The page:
This was the second course of the lovely authentic Tang Dynasty meal we got that night. In this dish was a mushroom soup that, to me, smelled like wet dog. So despite the gorgeous display, I didn't enjoy this part of the meal.
The napkins were pretty!
This was a kind of teriyaki chicken with almonds and an interesting cooked dish you could eat. And a salad on the side.
On the menu, this was called "orange surprise". It was basically frog-eye salad with orange and pinapple bits. SO GOOD!
The performance before the show. Really lovely music and singing.
The first act of the performance! Very vibrant!
These musicians were incredible. And incredibly serious.
The dancing was also a lot of fun.
This dulcimer-tyle thing was so neat!
During the show, this guy with the pan pipe came out and was supposed to be imitating an oriole. And it was supremely annoying because he would get REALLY shrill and it hurt my ears. But it was impressive.
We spent Thursday morning taking a bike ride around the wall of Xi'an. It completely surrounds the inner city.
I can't remember the purpose of these buildings, but they were along the wall surrounding Xi'an. Really spectacular to see up close.
These lanterns were also along the wall.
A photo taken from the Xi'an wall of a market-type area.
Ryan riding his bike like a dork (he was posing for my picture).
Ryan is riding seriously this time.
The wall was 9-miles around, so a lot of the time it looked never ending. It was also immensely smoggy.
I don't know what this building was (maybe the train station?) but it was really cool to see.
A lot of the ancient buildings had gold roofs like this. Pretty neat!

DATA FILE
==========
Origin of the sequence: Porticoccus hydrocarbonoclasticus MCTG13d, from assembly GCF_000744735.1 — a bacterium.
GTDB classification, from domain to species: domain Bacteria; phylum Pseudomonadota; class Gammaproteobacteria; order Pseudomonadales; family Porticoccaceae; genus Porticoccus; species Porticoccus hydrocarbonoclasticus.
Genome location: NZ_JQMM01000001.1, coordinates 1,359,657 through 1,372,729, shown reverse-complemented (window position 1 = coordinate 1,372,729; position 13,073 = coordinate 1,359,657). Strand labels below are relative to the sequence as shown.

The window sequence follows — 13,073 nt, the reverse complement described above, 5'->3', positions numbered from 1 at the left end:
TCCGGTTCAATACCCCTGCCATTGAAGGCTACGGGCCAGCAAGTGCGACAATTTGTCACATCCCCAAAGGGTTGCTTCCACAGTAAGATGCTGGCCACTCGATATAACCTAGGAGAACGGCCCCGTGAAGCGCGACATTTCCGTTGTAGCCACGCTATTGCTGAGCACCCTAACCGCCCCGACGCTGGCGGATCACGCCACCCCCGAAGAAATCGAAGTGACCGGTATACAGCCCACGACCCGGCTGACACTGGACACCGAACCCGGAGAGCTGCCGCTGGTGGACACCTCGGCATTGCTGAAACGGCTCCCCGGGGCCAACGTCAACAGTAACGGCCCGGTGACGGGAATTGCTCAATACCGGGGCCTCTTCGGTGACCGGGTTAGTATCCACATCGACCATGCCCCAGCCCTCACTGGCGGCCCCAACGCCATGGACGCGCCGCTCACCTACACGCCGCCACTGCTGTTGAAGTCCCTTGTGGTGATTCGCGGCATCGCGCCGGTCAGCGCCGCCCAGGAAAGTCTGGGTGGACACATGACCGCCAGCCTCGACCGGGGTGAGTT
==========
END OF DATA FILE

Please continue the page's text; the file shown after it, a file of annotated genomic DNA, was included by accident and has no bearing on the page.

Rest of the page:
Me with my bike!
We went to a terra cotta warrior factory where they create and sell replicas of the warriors in all different sizes. This was one of the ovens they used to cook the terra cotta once the warrior was molded.
Here are two of the miniature warriors after being cooked.
Hey look, ma, I'm a warrior!
Ryan doesn't take war seriously. Look at the general (the one with the two buns on the right) looking upon him with disdain.
At the factory, there is an option to put your face on a warrior. Here are some of the finished faces of various caucasian people turned warrior.
At the factory, they also made ceramic things, like this derp horse.
And this lion. Look at that detail!
The finished products!
The grounds at the terra cotta warrior museum.
This was the biggest of the terra cotta warrior excavation sites. There are approximately 1000 warriors in here.
Seriously, how cool is this? Hundreds upon hundreds of terra cotta warriors, some still being pieced together.
There were many headless terra cotta warriors. Kinda silly to look at.
A few years after the completion of the warriors, a farmers' rebellion came and burned the tomb. So all the paint has been burned off the warriors and the chariots (which were made of wood) were also burned. So the chariot drivers are chariot-less.
Terra cotta warriors were planking before we were. Also, this is a picture of the warriors being pieced together. None of them except one were found intact. So all the warriors are put together little by little.
After the warriors, we went to the Wild Goose Pagoda. It was a neat site!
I just really liked this lion at the Wild Goose Pagoda.
The rest of the day was spent at a China history museum and then we had a quick dinner at McDonalds and took an overnight train to Beijing. The train was lovely and now my favorite form of traveling is by overnight train in a bed.
Next up: Beijing!